The fifth-generation Toyota RAV4 is 100mm shorter than a Skoda Kodiaq, but is easier to place on tighter streets in towns and villages because it’s around 40mm narrower, and being a little higher by 20mm helps with visibility. The latest RAV4 is closer in width and height to the Hyundai Tucson.

We’ve tried a RAV4 with a panoramic rear-view mirror similar to what you’ll find in a Land Rover Discovery Sport. It takes a feed from a camera just inside the rear hatch glass and shows it on a digital screen integrated into the usual mirror housing. It takes some getting used to, but ultimately shows a wider-angle image than you’d see in a traditional mirror. The main benefit is more for those who load up the boot to the ceiling, because with the camera engaged, you can at least see what’s going on behind you.

A 30mm stretch in wheelbase over the old car means that there’s space for four adults – and five could travel reasonably comfortably for a decent length of time. Headroom is good for six-foot adults too. Cabin space isn't quite as generous as a Hyundai Santa Fe or Kia Sorento, though, nor does it have a third row of seats like those rivals mentioned earlier, or the Land Rover Discovery Sport, Peugeot 5008, and Nissan X-Trail. Two Isofix points are provided on the outer rear seating positions, which is one less than the 5008.

The RAV4's boot is a practical shape and size; in the regular model there are 580 litres on offer with the rear seats in place (79 litres more than in the Mk4 RAV4), and 1,690 litres available if you fold them down. Go for the plug-in hybrid version, and boot space is reduced to 520 litres with the seats up, then 1,604 litres when you fold the rear seats down.

These figures look competitive enough against, say, the Nissan X-Trail, which musters 575 litres as standard. But the Toyota can’t match the latest Honda CR-V, which has 587 litres in hybrid form, and (despite having a large battery pack) 617-litres in plug-in hybrid form. The RAV4 can’t match the ultimate capacity of either the Skoda Kodiaq or VW Tiguan Allspace, which both offer over 2,000 litres of storage space when all the seats are folded down.

Those rear seats only fold in a conventional 60/40 split, which isn’t the most versatile when carrying people and luggage. The 5008 offers three individually folding second-row seats, and a sliding bench in order to maximise passenger leg room or luggage capacity, depending upon your needs.

Towing weight is quoted at 750kg for the plug-in hybrid and two-wheel drive models, or 1650kg for AWD models. The latter is a match for the similar hybrid Hyundai Santa Fe, but lags behind the 2,000kg capacity offered by the 2.0-litre, four-wheel drive petrol and diesel versions of the Kodiaq and Tiguan Allspace.

Safety & reliability

Toyota's reputation for reliability bodes well, while the RAV4 includes lots of standard safety kit

Key standard safety features

Euro NCAP ratings

  • 5 out of 5 stars (tested in 2019)
  • Adult occupant protection - 93%
  • Child occupant protection - 87%
  • Vulnerable road users - 85%
  • Safety assist - 77%

The latest RAV4 received the maximum five-star crash safety rating from Euro NCAP in 2019, scoring 93 per cent for adult protection and 87 per cent for child safety. That’s competitive with rivals tested at the time, with only the Subaru Forester scoring higher marks than the RAV4 in both these categories, as well as for active safety assistance technology.

All RAV4 models get Toyota Safety Sense 2 as standard. It includes autonomous emergency braking (AEB), adaptive cruise control, lane departure warning and lane-keep assist, plus a pre-collision system with pedestrian detection, automatic high beam headlights and road sign recognition. Step up to Excel or GR Sport for blind spot monitoring and a rear cross-traffic alert.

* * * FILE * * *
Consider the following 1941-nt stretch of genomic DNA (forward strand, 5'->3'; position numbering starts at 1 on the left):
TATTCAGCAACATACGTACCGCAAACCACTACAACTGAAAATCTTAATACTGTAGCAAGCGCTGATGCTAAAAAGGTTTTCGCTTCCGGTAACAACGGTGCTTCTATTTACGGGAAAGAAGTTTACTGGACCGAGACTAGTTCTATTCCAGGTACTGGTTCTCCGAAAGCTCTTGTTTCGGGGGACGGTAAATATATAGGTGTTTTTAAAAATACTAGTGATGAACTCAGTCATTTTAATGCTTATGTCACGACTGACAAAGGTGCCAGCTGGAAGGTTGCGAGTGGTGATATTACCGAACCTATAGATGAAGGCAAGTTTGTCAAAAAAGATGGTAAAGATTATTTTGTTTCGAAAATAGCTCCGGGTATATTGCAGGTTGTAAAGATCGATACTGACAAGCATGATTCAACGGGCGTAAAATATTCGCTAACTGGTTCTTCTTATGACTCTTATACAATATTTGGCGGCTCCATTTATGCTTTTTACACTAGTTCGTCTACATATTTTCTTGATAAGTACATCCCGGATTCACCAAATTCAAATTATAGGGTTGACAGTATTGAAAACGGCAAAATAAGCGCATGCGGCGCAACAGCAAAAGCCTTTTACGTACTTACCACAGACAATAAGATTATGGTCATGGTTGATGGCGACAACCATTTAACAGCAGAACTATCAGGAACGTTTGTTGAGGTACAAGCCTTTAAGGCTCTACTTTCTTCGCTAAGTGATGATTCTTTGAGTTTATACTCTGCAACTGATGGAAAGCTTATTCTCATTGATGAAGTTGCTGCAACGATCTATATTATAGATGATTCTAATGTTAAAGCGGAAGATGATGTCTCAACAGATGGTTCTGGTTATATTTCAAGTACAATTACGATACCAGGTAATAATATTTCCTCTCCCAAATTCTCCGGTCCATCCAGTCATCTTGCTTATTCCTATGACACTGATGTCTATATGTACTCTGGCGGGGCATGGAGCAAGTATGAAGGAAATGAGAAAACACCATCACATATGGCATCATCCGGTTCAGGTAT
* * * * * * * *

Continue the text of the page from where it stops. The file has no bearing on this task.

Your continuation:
The RAV4 came in a very creditable 30th place out of 75 cars in the 2023 Driver Power owner satisfaction survey, putting it above the Peugeot 3008, Land Rover Discovery Sport, and Citroën C5 Aircross. It was only narrowly beaten by the Subaru Forester, but couldn’t match the heights of the Kia Sorento that finished in second place overall. Toyota itself didn’t make the top ten like last year, managing 12th spot out of 32 brands in the best manufacturers table, beating the likes of Hyundai, Honda, Nissan, Skoda, SEAT, Vauxhall, VW, Ford, and Renault.

Toyota provides three years or 60,000-mile warranty as standard for the RAV4, with the opportunity to extend the cover for an extra 12 months/10,000 miles every time you have the car serviced at an authorised Toyota repairer – up to a total of ten years/100,000 miles (whichever comes first). Doing so means you also get a Hybrid Health Check carried out as part of the annual service, which will, in turn, mean you maintain the hybrid battery's warranty for a further 12 months. This can be extended up to a maximum of 15 years.

Customers have the opportunity to spread the cost of a service with inflation-proof monthly plans. There’s also fixed-price servicing, as shown in the owner’s section of the Toyota website, so you can ensure you’re not being charged over the odds by your dealer.

Should you buy a Toyota RAV4?

If you’re after a practical, well-equipped, efficient, good-to-drive SUV that’s also impeccably built, then we think the Toyota RAV4 is an excellent choice. However, you can’t get a seven-seater version of RAV4, which is disappointing considering you can buy a Hyundai Santa Fe or Nissan X-Trail with seating for seven for similar money, plus you can get hybrid and plug-in hybrid versions of the Hyundai Tucson and Kia Sportage for less money than the RAV4, and with more luxuries.

Frequently Asked Questions
We think the Toyota RAV4 is a good medium SUV because it’s well-made, efficient and is decent to drive. There are cheaper options out there, and ones that offer seven-seat versatility.
News reporter

As our news reporter, Ellis is responsible for covering everything new and exciting in the motoring world, from quirky quadricycles to luxury MPVs. He was previously the content editor for DrivingElectric and won the Newspress Automotive Journalist Rising Star award in 2022.